A Prairie Home Companion. WYSU (88.5 FM), WKSU (89.7 FM). 6-8 p.m. Spanish Programming. WKTL (90.7 FM). 7-8 p.m. Music, culture. Coast to Coast AM with George Noory. WKBN (570 AM). 7-10 p.m. Paranormal. Jazz Sofa With Rick Popovich. WYSU (88.5 FM). 8-11 p.m. Jazz.

In Performance. WKSU (89.7 FM). 3:30-5 p.m. Regional performances. Weekend All Things Considered. WYSU (88.5 FM), WKSU (89.7 FM). 5-6 p.m.

SUNDAY EVENING Sunday Night Cruise. WBBG (106.1 FM). 6-11 p.m. DooWop. early rock ‘n’ roll. On the Media. WYSU (88.5 FM). 6-7 p.m.

Folk Music with Matt Watroba. WKSU (89.7 FM). 8 p.m.-midnight.

Thistle and Shamrock. WYSU (88.5 FM). 7-8 p.m. Irish music and culture.

Ukrainian Music. WKTL (90.7 FM). 8 p.m. Slovak Music. WKTL (90.7 FM). 9-11 p.m.

Tangled in Blues. WNCD (93.3 FM). 7-9 p.m. Local and national blues.

Tangled Up in Blues. WKBN (570 AM). 10 p.m.-midnight. Blues.

Beyond the Beltway. WKBN (570 AM). 7-9 p.m. Politics outside Washington, D.C.

Now’s the Time. WYSU (88.5 FM). 11 p.m.midnight. Jazz. Martin Berger hosts.

Thistle and Shamrock. WKSU (89.7 FM). 7-8 p.m. Irish music and culture.

Coast to Coast. WKBN (570 AM). Midnight-6 a.m.

Folk Festival. WYSU (88.5 FM), 8-9:30 p.m. Charles Darling hosts.

Folk Music with Elene See. WKSU (89.7 FM). Midnight-4 a.m.

Folk Music with Matt Watroba. WKSU (89.7 FM). 8 p.m.-midnight.

Late Night Jazz With Bill Lee. WYSU (88.5 FM). Midnight-2 a.m.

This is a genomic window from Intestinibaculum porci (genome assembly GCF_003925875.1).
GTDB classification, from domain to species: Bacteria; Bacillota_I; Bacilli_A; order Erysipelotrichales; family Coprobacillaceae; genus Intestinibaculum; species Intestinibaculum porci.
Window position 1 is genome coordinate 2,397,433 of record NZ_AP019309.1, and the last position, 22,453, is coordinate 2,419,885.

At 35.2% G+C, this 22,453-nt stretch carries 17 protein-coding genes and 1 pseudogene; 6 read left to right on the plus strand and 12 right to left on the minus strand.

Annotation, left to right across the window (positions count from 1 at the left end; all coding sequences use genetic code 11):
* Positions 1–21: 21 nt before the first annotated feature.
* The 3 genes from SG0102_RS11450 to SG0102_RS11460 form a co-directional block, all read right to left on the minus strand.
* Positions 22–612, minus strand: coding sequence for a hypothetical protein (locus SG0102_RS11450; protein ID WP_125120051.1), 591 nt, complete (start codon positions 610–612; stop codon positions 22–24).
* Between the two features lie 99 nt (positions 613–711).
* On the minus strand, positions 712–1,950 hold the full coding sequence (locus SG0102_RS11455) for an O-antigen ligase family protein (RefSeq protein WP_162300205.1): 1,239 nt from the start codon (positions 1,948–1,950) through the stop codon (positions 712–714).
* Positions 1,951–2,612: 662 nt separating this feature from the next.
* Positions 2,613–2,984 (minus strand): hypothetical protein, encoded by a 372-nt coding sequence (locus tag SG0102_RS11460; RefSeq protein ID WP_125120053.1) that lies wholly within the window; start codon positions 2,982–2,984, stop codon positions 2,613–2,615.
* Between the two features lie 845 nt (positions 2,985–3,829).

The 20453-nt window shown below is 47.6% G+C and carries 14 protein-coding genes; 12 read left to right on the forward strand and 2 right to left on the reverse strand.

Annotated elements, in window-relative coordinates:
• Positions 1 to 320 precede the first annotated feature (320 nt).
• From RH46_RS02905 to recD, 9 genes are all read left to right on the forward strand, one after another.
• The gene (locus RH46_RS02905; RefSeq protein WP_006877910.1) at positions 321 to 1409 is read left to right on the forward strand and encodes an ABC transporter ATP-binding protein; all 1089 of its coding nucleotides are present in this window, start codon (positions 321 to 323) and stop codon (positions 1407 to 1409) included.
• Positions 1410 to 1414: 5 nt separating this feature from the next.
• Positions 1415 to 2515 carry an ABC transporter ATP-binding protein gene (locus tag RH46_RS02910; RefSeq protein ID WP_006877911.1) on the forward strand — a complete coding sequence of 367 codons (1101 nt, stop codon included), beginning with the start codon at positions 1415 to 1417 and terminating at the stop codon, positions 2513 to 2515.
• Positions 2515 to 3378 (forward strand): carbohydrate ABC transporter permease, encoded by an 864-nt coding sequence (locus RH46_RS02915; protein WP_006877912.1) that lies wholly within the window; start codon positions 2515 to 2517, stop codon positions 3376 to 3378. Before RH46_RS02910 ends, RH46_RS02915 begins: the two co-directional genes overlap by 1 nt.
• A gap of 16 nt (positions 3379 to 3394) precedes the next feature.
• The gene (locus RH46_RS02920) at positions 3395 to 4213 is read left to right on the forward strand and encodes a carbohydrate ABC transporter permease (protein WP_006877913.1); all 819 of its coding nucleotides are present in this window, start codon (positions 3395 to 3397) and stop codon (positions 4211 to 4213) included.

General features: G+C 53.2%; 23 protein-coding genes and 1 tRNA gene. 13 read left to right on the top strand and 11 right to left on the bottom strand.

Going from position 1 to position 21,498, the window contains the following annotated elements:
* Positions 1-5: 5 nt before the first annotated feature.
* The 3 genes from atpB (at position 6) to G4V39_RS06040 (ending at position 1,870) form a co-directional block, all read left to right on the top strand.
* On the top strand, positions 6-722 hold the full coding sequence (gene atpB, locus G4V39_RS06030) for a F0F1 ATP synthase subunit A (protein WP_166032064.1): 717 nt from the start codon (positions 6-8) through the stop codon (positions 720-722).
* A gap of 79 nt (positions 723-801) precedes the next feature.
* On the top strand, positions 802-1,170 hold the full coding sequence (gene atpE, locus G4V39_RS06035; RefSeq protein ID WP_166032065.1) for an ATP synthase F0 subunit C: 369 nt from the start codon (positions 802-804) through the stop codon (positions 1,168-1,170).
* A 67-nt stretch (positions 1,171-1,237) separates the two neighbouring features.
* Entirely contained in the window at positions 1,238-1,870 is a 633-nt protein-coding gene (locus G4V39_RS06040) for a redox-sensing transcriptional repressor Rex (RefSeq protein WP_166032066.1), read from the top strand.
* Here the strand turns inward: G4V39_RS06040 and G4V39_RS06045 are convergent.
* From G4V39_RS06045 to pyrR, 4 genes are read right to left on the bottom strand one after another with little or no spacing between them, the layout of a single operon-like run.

Home Grown Show. WNCD (93.3 FM). 9 p.m. Viking Jim and Pete Drivere host.

Classical Music with Peter Van de Graaff. WYSU (88.5 FM). 2-6 a.m.

Meet the Press. WKBN (570 AM). 9-10 p.m.

SUNDAY DAYTIME SonRise. WHOT (101.1 FM). 5-7 a.m. Contemporary Christian. Mormon Tabernacle Choir. WKBN (570 AM). 6-6:30 a.m. Alternative Radio. WYSU (88.5 FM). 6-7 a.m. Public-affairs program. Krista Tippett on Being. WYSU (88.5 FM), WKSU (89.7 FM). 7-8 a.m. Religion.

WKTX (830), Cortland. Variety, ethnic. WAMO (860), Pittsburgh. Urban. KDKA (1020), Pittsburgh. Talk. WBUT (1050), Butler. News/talk. WTAM (1100). Cleveland. Talk, sports.

Top 40 Countdown with Rick Dees. WHOT (101.1 FM). 8 a.m.-noon.

SATURDAY EVENING

WKBN (570), Youngstown. Talk. WSOM (600). Salem. Standards. WPIC (790). Hermitage. Talk, sports.

Sports Rap Sunday. WKBN (570 AM). 10 a.m.-1 p.m. Sports talk.

The Splendid Table. WYSU (88.5 FM). 11 a.m.-noon. Food appreciation.

IMAGE COURTESY OF WIKIMEDIA

AM STATIONS

Little Steven’s Underground Garage. WNCD (93.3 FM). 10 p.m.-midnight. Harmonia. WYSU (88.5FM). 10-11 p.m. Bill Cunningham. WKBN (570 AM). 10 p.m.-1 a.m. Classical Music. WYSU (88.5 FM).11 p.m.midnight. Nightaire with David Roden. WKSU (89.7 FM). Midnight-4 a.m. © 2013 Metro Monthly. All rights reserved.

WKST (1200), New Castle. Variety. WEAE (1250), Pittsburgh. Sports. WGFT (1330), Youngstown. Talk. WSTV (1340), Steubenville. Talk. WNIO (1390), Youngstown. Standards. WLKK (1400), Erie. News/talk. KQV (1410), Pittsburgh. News/talk. WASN (1550), Youngstown. Talk/info. WRTK (1540), Youngstown. Oldies. WANR (1570), Warren. News/talk. WAKR (1590), Akron. News/talk.